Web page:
- Brendan Nelson’s new shadow ministry certainly seems to keep with his promise to be fresh and new, with Tony Abbot getting the demotion he probably deserved. It’ll be interesting to see if any of the new faces are competent in opposition, because I have no idea how they’d perform as real ministers.
- I never got a chance to write about the East Asia Summit, which was held in Singapore a fortnight ago. Pending a more thoughtful post, the news reports I’ve seen suggest that the biggest topic of discussion was climate change. It’s lovely to see more awareness of this issue, particularly from the Chinese (now Mr. Wen, can you fix the haze in Guangdong?), but it’s disappointing to see the EAS so distracted by it. With global warming being global and all, this isn’t the kind of issue that the institution was built to handle.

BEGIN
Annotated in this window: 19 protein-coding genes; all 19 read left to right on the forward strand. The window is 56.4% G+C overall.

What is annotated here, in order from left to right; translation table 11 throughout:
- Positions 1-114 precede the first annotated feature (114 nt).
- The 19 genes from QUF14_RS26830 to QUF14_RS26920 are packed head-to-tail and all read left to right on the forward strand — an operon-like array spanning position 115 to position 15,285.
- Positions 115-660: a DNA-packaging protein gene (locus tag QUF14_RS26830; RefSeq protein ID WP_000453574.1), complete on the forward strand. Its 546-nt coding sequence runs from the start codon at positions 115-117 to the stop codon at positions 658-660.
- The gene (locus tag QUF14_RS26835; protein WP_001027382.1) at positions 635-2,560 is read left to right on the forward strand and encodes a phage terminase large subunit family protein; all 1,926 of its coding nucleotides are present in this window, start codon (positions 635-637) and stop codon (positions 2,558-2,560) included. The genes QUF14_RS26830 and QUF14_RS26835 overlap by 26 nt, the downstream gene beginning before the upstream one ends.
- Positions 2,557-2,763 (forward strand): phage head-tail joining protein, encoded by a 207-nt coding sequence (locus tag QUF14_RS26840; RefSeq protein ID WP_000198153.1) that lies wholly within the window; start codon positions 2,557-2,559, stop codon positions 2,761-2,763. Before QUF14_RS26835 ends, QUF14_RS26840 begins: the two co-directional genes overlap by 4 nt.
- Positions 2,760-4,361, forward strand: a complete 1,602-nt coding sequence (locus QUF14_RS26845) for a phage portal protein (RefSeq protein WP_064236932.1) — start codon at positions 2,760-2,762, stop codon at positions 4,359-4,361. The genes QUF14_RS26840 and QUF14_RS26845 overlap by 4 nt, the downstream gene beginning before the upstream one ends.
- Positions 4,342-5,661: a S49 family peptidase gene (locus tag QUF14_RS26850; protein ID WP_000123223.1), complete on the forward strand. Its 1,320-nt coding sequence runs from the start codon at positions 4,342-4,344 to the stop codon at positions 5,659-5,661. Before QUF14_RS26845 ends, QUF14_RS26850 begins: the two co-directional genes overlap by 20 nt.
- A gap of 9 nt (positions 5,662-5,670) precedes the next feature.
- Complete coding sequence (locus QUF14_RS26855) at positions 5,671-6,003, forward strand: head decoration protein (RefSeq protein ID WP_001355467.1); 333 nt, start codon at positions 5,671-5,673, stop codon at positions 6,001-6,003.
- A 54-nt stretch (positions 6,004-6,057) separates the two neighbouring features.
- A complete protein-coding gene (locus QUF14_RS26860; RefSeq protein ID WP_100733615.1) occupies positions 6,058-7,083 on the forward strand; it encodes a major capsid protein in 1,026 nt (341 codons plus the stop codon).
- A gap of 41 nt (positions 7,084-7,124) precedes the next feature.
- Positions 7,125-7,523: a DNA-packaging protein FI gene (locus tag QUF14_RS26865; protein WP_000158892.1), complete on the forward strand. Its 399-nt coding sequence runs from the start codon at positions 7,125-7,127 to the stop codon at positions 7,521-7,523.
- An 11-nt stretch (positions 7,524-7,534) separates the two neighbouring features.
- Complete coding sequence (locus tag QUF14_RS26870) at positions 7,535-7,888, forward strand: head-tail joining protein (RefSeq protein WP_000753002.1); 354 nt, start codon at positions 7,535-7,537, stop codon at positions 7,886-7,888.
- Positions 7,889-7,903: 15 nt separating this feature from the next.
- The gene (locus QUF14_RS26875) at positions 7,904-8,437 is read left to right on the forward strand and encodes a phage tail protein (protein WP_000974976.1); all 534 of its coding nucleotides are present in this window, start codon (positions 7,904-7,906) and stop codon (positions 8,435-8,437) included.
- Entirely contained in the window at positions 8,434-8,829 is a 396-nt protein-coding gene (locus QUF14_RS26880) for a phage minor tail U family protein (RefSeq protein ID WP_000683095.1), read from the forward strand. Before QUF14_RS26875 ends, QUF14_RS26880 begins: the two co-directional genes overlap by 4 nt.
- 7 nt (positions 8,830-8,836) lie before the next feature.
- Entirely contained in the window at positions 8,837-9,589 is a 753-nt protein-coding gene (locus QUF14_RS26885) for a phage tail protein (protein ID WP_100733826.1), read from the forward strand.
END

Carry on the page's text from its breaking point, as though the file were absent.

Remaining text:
This year’s APEC has brought news of so many deals, you could be forgiven for thinking the delegates tackled every big international issue under the sun … but of course, being jack of all trades usually means being master of none. And so it is that despite the rhetoric, the big-ticket announcement of the Sydney Declaration delivers no more than a bunch of hand-waving statements that are barely worth anything in seriously combating climate change.
The thing is, the Sydney Declaration actually is a decent achievement by APEC standards, which is why it overshadowed much more productive news like the deal between Australia and Indonesia to reduce wasteful burning of peat in Borneo.